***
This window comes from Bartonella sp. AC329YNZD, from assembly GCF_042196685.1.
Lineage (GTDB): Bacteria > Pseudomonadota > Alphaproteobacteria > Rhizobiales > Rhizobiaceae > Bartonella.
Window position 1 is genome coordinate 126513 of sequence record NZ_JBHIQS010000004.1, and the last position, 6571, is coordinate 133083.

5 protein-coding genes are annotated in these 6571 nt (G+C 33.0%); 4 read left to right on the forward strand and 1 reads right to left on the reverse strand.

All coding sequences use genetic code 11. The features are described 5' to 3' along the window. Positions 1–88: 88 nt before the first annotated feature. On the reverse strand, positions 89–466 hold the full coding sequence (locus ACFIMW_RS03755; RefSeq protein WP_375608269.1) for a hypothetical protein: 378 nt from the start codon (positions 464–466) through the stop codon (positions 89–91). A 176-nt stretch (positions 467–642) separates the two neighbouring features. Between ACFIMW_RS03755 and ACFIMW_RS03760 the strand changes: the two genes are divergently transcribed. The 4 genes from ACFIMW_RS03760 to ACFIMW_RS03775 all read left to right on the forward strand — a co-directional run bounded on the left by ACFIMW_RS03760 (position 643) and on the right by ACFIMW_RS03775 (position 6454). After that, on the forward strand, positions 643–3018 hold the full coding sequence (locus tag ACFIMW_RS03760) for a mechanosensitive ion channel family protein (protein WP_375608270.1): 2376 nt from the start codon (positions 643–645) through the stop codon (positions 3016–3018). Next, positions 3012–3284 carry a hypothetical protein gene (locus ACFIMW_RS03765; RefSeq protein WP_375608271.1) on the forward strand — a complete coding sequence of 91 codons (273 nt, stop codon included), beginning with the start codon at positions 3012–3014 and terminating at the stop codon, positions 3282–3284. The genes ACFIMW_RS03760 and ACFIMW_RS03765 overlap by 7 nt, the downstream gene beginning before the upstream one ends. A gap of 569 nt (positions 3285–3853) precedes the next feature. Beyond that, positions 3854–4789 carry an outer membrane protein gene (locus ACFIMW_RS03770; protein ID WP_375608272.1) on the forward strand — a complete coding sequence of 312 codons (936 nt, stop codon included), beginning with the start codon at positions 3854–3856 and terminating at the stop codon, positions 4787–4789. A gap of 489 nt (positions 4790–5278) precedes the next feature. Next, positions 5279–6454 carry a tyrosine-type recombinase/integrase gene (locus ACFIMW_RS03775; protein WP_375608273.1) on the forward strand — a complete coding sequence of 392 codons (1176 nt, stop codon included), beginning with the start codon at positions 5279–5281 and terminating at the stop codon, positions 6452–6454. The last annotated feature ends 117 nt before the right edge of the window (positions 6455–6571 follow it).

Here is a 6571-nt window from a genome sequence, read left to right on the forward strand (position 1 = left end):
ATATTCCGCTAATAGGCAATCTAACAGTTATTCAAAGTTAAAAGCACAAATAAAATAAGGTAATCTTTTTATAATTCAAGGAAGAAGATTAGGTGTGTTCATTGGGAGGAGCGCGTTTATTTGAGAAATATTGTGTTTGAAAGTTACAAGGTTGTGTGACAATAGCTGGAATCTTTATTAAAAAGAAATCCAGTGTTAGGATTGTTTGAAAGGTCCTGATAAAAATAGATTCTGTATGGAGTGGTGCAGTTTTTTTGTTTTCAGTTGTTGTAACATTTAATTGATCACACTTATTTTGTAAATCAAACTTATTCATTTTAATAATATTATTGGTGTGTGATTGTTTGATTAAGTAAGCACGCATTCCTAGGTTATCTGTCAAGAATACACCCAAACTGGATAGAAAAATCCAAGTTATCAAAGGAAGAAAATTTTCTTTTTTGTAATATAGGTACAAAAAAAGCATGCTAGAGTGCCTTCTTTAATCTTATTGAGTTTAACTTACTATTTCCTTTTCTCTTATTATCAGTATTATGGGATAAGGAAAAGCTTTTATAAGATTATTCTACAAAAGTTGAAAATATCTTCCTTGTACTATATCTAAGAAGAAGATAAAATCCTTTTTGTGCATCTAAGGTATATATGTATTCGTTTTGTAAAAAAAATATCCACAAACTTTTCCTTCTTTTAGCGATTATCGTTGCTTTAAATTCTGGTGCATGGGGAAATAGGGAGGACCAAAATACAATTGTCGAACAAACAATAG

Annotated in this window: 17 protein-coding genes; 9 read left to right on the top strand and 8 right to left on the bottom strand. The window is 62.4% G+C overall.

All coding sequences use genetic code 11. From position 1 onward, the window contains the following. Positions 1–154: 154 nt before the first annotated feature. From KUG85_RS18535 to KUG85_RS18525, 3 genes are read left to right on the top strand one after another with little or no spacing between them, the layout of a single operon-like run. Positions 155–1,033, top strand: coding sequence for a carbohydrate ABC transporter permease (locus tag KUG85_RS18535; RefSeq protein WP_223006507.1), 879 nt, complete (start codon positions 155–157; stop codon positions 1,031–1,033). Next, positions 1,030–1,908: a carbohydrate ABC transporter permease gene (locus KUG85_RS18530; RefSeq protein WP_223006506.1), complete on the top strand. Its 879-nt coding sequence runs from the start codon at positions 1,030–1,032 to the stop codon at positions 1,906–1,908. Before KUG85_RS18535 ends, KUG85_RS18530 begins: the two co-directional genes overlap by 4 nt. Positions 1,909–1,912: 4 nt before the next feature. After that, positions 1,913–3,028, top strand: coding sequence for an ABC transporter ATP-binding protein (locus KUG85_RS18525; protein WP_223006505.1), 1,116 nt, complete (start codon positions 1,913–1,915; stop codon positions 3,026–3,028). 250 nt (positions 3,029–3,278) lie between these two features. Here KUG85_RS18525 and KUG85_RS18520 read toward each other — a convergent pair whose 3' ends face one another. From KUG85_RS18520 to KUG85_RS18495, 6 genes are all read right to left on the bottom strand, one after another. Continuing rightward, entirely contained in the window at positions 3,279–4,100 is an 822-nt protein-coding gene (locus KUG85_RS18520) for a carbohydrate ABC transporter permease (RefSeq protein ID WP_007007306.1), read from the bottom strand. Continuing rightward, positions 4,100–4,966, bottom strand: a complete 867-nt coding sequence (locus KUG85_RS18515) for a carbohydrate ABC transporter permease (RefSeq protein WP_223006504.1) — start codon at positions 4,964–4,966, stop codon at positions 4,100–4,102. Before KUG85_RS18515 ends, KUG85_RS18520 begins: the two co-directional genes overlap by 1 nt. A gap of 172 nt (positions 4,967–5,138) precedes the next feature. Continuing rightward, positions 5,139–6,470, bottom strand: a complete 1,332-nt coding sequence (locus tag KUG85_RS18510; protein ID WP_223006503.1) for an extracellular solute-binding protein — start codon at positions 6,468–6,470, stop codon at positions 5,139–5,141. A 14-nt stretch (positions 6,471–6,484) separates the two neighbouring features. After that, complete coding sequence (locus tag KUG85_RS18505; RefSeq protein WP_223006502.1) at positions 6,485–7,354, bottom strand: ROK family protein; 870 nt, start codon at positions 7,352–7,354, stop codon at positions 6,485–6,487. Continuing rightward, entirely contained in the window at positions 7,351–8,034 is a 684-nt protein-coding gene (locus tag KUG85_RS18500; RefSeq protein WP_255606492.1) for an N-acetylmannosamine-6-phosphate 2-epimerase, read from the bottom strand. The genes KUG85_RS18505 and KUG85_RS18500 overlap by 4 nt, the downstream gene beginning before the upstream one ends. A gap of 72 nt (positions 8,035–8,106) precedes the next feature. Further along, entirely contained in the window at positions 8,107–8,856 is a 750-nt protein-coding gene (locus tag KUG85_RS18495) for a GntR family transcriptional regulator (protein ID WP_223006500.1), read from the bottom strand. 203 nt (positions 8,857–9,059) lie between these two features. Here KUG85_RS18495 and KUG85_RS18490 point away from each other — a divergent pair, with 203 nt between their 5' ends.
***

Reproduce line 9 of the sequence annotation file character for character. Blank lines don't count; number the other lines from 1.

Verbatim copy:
All coding sequences use genetic code 11. From position 1 onward, the window contains the following. Positions 1–154: 154 nt before the first annotated feature. From KUG85_RS18535 to KUG85_RS18525, 3 genes are read left to right on the top strand one after another with little or no spacing between them, the layout of a single operon-like run. Positions 155–1,033, top strand: coding sequence for a carbohydrate ABC transporter permease (locus tag KUG85_RS18535; RefSeq protein WP_223006507.1), 879 nt, complete (start codon positions 155–157; stop codon positions 1,031–1,033). Next, positions 1,030–1,908: a carbohydrate ABC transporter permease gene (locus KUG85_RS18530; RefSeq protein WP_223006506.1), complete on the top strand. Its 879-nt coding sequence runs from the start codon at positions 1,030–1,032 to the stop codon at positions 1,906–1,908. Before KUG85_RS18535 ends, KUG85_RS18530 begins: the two co-directional genes overlap by 4 nt. Positions 1,909–1,912: 4 nt before the next feature. After that, positions 1,913–3,028, top strand: coding sequence for an ABC transporter ATP-binding protein (locus KUG85_RS18525; protein WP_223006505.1), 1,116 nt, complete (start codon positions 1,913–1,915; stop codon positions 3,026–3,028). 250 nt (positions 3,029–3,278) lie between these two features. Here KUG85_RS18525 and KUG85_RS18520 read toward each other — a convergent pair whose 3' ends face one another. From KUG85_RS18520 to KUG85_RS18495, 6 genes are all read right to left on the bottom strand, one after another. Continuing rightward, entirely contained in the window at positions 3,279–4,100 is an 822-nt protein-coding gene (locus KUG85_RS18520) for a carbohydrate ABC transporter permease (RefSeq protein ID WP_007007306.1), read from the bottom strand. Continuing rightward, positions 4,100–4,966, bottom strand: a complete 867-nt coding sequence (locus KUG85_RS18515) for a carbohydrate ABC transporter permease (RefSeq protein WP_223006504.1) — start codon at positions 4,964–4,966, stop codon at positions 4,100–4,102. Before KUG85_RS18515 ends, KUG85_RS18520 begins: the two co-directional genes overlap by 1 nt. A gap of 172 nt (positions 4,967–5,138) precedes the next feature. Continuing rightward, positions 5,139–6,470, bottom strand: a complete 1,332-nt coding sequence (locus tag KUG85_RS18510; protein ID WP_223006503.1) for an extracellular solute-binding protein — start codon at positions 6,468–6,470, stop codon at positions 5,139–5,141. A 14-nt stretch (positions 6,471–6,484) separates the two neighbouring features. After that, complete coding sequence (locus tag KUG85_RS18505; RefSeq protein WP_223006502.1) at positions 6,485–7,354, bottom strand: ROK family protein; 870 nt, start codon at positions 7,352–7,354, stop codon at positions 6,485–6,487. Continuing rightward, entirely contained in the window at positions 7,351–8,034 is a 684-nt protein-coding gene (locus tag KUG85_RS18500; RefSeq protein WP_255606492.1) for an N-acetylmannosamine-6-phosphate 2-epimerase, read from the bottom strand. The genes KUG85_RS18505 and KUG85_RS18500 overlap by 4 nt, the downstream gene beginning before the upstream one ends. A gap of 72 nt (positions 8,035–8,106) precedes the next feature. Further along, entirely contained in the window at positions 8,107–8,856 is a 750-nt protein-coding gene (locus tag KUG85_RS18495) for a GntR family transcriptional regulator (protein ID WP_223006500.1), read from the bottom strand. 203 nt (positions 8,857–9,059) lie between these two features. Here KUG85_RS18495 and KUG85_RS18490 point away from each other — a divergent pair, with 203 nt between their 5' ends.